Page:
Patrick Sommerville: The thing about world-building is, you’re either doing it or you’re not. And when you’re doing it, that means everything the camera sees, everything that the writers have thought through, to everything that every department has to do; we need to get it right on every layer. We put a lot of strain on all of our departments, and they all delivered. But I don’t think it feels real unless you do everything. We went all the way down to the level of the folk songs that they’re singing in episode two. Dan Romer and I wrote the eight original folk songs that were folk songs that people would have written in the time between the lapse and Year 20, because if they’re singing the wrong song, again, it stops feeling real. If you don’t do the work, and it was critical for the show that that you never once sort of like dropped out of the dream, dropped out of the story of how the world had changed. Jessica Rhoades: And the thing about building a world that feels tangible and real, is the work of every single person, not only department heads, but every single crew member, every single cast member. And I think that one of the beauties of the show is, Patrick, the writers’ visions, all of this. And then, you know, they created it all. But then Patrick had to lead and Patrick had to share that vision and make sure everyone was on the exact same page. Then the thing he did that was so unique, especially in the environment we were in, because it was so big, was he allowed everyone to have some authorship. And so production design, hair, makeup wardrobe, they would go on tangents, they’d go on ideas. We had the wardrobe department literally dumpster diving, because they felt like items had to feel found, you know, our makeup team, like what makeup would the symphony have had, and was researching berries and fruit to smudge. And so it just it was it’s an incredible team effort building such a large world. Patrick Sommerville: I love what the show is, exactly as it is out right now. And I think when you’re doing world building like we were, you can always do more and more scenes, more moments, more little glimpses of the world. But I think had we had another another two months to shoot, I just would have loved to be with the symphony in different stops along the way, and really get to know all those other Symphony members, who are our cast. You know that the traveling Symphony was 24 people. And those couldn’t be extras, those were characters. And so everyone in that group, which feels so real to me as a community had a story they were playing, and everyone kind of got a moment, or little little glimpses of who those people were. But I, if we could do anything I would, I would get to know all those rich relationships inside the symphony even even more.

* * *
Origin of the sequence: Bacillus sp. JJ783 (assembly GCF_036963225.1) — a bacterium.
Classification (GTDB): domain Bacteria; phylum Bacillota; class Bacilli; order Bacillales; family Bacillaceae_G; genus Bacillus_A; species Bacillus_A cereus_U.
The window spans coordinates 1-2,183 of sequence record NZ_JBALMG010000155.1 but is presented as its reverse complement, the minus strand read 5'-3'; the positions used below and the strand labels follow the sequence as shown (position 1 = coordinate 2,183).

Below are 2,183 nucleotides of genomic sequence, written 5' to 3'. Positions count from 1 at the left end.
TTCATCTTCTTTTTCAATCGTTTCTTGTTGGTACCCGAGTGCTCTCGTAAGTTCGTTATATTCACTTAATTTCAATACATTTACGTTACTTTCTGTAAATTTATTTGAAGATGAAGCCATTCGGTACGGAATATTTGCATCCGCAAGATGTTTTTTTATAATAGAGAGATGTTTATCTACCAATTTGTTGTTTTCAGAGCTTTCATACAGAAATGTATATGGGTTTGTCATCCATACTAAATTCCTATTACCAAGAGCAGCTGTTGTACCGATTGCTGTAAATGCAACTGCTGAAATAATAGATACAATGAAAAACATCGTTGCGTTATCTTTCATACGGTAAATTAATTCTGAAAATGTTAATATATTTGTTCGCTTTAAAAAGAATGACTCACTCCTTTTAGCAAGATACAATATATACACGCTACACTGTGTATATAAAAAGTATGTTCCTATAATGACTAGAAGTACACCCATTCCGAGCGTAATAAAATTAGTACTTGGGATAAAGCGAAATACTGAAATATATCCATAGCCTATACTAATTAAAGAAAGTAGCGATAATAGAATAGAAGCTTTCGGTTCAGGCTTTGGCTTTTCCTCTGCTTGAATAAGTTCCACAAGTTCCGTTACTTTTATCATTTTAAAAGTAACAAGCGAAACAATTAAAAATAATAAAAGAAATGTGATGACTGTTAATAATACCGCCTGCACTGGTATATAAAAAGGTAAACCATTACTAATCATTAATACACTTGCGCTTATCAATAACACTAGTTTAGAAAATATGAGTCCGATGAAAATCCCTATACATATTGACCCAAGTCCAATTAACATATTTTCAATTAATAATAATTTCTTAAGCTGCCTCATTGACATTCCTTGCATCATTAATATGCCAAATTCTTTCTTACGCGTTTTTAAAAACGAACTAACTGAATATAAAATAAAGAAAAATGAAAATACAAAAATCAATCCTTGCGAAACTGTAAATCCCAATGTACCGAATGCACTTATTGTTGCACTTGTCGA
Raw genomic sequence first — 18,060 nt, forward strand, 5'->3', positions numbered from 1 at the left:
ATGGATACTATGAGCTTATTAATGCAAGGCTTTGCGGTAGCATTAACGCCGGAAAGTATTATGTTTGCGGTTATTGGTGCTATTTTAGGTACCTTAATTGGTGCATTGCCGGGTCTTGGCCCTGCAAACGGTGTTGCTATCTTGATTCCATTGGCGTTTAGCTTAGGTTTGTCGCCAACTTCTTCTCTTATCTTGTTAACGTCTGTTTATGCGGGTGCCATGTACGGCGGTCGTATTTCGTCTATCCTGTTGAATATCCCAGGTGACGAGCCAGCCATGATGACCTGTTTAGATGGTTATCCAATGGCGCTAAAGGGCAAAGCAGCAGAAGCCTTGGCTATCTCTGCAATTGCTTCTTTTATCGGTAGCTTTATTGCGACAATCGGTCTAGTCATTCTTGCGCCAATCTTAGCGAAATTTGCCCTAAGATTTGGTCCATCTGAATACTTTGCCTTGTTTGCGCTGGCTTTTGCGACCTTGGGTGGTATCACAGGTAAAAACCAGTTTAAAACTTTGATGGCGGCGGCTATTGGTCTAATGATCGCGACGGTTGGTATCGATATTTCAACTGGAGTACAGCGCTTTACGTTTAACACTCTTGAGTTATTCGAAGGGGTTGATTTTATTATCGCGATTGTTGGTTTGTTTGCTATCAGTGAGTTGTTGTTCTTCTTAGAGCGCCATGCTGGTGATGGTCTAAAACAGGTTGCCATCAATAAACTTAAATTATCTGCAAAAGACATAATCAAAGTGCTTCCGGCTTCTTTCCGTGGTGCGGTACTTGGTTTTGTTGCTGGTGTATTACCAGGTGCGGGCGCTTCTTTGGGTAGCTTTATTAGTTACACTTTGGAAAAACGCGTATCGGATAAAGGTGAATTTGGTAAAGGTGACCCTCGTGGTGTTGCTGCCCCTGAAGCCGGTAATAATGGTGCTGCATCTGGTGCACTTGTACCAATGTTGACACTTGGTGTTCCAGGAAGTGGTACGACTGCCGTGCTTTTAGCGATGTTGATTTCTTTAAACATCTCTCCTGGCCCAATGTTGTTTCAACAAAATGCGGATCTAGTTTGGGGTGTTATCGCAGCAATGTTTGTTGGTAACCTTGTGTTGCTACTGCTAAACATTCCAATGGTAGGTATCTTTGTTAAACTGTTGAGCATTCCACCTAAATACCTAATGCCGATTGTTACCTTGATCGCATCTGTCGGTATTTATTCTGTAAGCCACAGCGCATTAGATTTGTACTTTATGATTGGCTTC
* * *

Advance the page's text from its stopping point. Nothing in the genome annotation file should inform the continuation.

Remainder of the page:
In the opening scene of Station Eleven, Jeevan [Himesh Patel] is in the audience watching Arthur [Gael Garcia Bernal] perform The Tempest. Arthur collapses from a heart attack and Jeevan recognizes the symptoms and rushes on stage to provide assistance.
Jessica Rhoades: A few of the live music moments, very specifically, because we were all a year plus into a global pandemic, when we shot those scenes. When Deborah Cox brings down the house with Midnight Train to Georgia, we were at the at the airport we were surrounded by the cast and crew. And all of a sudden you’ve felt what live music feels like. And everyone felt it. And it was such one of those a just amazing opportunities to be on set with Deborah Cox singing A Midnight Train to Georgia, but also even more you were so aware of the thing we were making, of what does art do? What does performance do for community? And it was pretty astounding and emotional. So it’s that’s hard to top. Patrick Sommerville: For me, I would say there’s something special about every day that we we shot the show, and I don’t think I’ll ever feel that feeling again. And I think it has to do with community and the imagination that was just so on display and wild and swirling and chaotic that just was every day of work for six months. That to me culminated to the day we walked in when we were shooting the Hamlet sequence in Episode 10. We all walked we walked into the space and finally the wagons were put together. The costumes were starting to come out and be put on the actors. The lighting was set up the the choreography of the play was was set and the sun was going down. And we were going to shoot all night, and all the HODs were coming out to see all of the work of everyone, so densely packed into this one space at one time. Part of the power I think of that part of episode 10 in the ending is like you can’t see a pixel on your screen, that isn’t an idea someone hadn’t nurtured and followed through all the way over the course of two years. It’s in every single element of the story all at once, for this very special little sequence. You could feel it standing there on the day that it was all of our work together, all in the same place at the same time. And sort of the end point of a really long journey that and it worked. I couldn’t believe it worked!
In contrast to most post-apocalyptic shows, the world of Station Eleven is lush and beautiful. Set 20 years after the fall of civilization, humans have used their creativity to reinvent themselves. Unbound by tradition, the characters use whatever they can scavenge to create their costumes, clothes and tools. The world feels vibrant and lived-in. For the audience, it’s like being transported to a different world that’s more serene but just as expressive.
Patrick had, unfortunately, to kill some of his darlings. When asked about the moments from production that really stood out, this is what Jessica had to say.
Station Eleven can be seen on HBO Max. Watch below for the full interview with Patrick & Jessica.
Originally published at https://awardsradar.com on June 13, 2022.